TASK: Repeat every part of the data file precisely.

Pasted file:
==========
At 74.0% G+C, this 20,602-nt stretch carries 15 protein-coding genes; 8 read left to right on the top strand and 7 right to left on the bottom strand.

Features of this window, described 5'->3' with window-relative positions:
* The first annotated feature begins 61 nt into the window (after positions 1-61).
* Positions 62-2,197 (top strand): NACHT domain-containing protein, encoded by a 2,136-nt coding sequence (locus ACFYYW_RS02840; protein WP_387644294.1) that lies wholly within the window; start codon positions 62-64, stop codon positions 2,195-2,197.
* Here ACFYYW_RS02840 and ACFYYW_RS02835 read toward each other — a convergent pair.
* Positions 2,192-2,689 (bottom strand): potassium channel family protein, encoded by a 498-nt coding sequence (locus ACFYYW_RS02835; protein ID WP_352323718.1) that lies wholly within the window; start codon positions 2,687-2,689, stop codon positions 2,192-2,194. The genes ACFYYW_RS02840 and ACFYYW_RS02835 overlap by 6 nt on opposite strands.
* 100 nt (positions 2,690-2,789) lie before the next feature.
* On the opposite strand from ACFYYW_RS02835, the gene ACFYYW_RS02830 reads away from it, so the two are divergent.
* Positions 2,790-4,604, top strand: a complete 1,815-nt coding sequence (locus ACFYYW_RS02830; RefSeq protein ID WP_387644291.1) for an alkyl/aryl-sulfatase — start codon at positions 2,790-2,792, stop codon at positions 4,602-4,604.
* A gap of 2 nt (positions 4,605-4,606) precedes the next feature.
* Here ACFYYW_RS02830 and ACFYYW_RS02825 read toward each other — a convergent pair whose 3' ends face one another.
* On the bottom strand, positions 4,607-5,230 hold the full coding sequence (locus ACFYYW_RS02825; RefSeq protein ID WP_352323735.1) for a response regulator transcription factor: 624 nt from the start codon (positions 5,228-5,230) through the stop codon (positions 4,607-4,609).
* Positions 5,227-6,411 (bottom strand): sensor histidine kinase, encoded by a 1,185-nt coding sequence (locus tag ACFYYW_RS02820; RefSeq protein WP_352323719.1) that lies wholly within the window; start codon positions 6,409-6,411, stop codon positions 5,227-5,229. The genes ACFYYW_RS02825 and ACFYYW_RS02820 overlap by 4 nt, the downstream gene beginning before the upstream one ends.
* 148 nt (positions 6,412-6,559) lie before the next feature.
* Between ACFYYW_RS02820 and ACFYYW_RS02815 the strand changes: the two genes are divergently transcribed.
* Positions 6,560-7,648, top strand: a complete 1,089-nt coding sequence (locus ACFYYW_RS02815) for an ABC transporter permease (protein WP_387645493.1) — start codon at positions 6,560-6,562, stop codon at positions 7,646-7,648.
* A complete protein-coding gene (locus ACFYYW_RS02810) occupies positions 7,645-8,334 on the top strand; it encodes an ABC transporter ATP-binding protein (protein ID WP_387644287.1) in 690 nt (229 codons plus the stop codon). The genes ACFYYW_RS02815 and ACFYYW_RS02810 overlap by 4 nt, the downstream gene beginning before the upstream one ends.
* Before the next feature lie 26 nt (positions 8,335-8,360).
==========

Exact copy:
At 74.0% G+C, this 20,602-nt stretch carries 15 protein-coding genes; 8 read left to right on the top strand and 7 right to left on the bottom strand.

Features of this window, described 5'->3' with window-relative positions:
* The first annotated feature begins 61 nt into the window (after positions 1-61).
* Positions 62-2,197 (top strand): NACHT domain-containing protein, encoded by a 2,136-nt coding sequence (locus ACFYYW_RS02840; protein WP_387644294.1) that lies wholly within the window; start codon positions 62-64, stop codon positions 2,195-2,197.
* Here ACFYYW_RS02840 and ACFYYW_RS02835 read toward each other — a convergent pair.
* Positions 2,192-2,689 (bottom strand): potassium channel family protein, encoded by a 498-nt coding sequence (locus ACFYYW_RS02835; protein ID WP_352323718.1) that lies wholly within the window; start codon positions 2,687-2,689, stop codon positions 2,192-2,194. The genes ACFYYW_RS02840 and ACFYYW_RS02835 overlap by 6 nt on opposite strands.
* 100 nt (positions 2,690-2,789) lie before the next feature.
* On the opposite strand from ACFYYW_RS02835, the gene ACFYYW_RS02830 reads away from it, so the two are divergent.
* Positions 2,790-4,604, top strand: a complete 1,815-nt coding sequence (locus ACFYYW_RS02830; RefSeq protein ID WP_387644291.1) for an alkyl/aryl-sulfatase — start codon at positions 2,790-2,792, stop codon at positions 4,602-4,604.
* A gap of 2 nt (positions 4,605-4,606) precedes the next feature.
* Here ACFYYW_RS02830 and ACFYYW_RS02825 read toward each other — a convergent pair whose 3' ends face one another.
* On the bottom strand, positions 4,607-5,230 hold the full coding sequence (locus ACFYYW_RS02825; RefSeq protein ID WP_352323735.1) for a response regulator transcription factor: 624 nt from the start codon (positions 5,228-5,230) through the stop codon (positions 4,607-4,609).
* Positions 5,227-6,411 (bottom strand): sensor histidine kinase, encoded by a 1,185-nt coding sequence (locus tag ACFYYW_RS02820; RefSeq protein WP_352323719.1) that lies wholly within the window; start codon positions 6,409-6,411, stop codon positions 5,227-5,229. The genes ACFYYW_RS02825 and ACFYYW_RS02820 overlap by 4 nt, the downstream gene beginning before the upstream one ends.
* 148 nt (positions 6,412-6,559) lie before the next feature.
* Between ACFYYW_RS02820 and ACFYYW_RS02815 the strand changes: the two genes are divergently transcribed.
* Positions 6,560-7,648, top strand: a complete 1,089-nt coding sequence (locus ACFYYW_RS02815) for an ABC transporter permease (protein WP_387645493.1) — start codon at positions 6,560-6,562, stop codon at positions 7,646-7,648.
* A complete protein-coding gene (locus ACFYYW_RS02810) occupies positions 7,645-8,334 on the top strand; it encodes an ABC transporter ATP-binding protein (protein ID WP_387644287.1) in 690 nt (229 codons plus the stop codon). The genes ACFYYW_RS02815 and ACFYYW_RS02810 overlap by 4 nt, the downstream gene beginning before the upstream one ends.
* Before the next feature lie 26 nt (positions 8,335-8,360).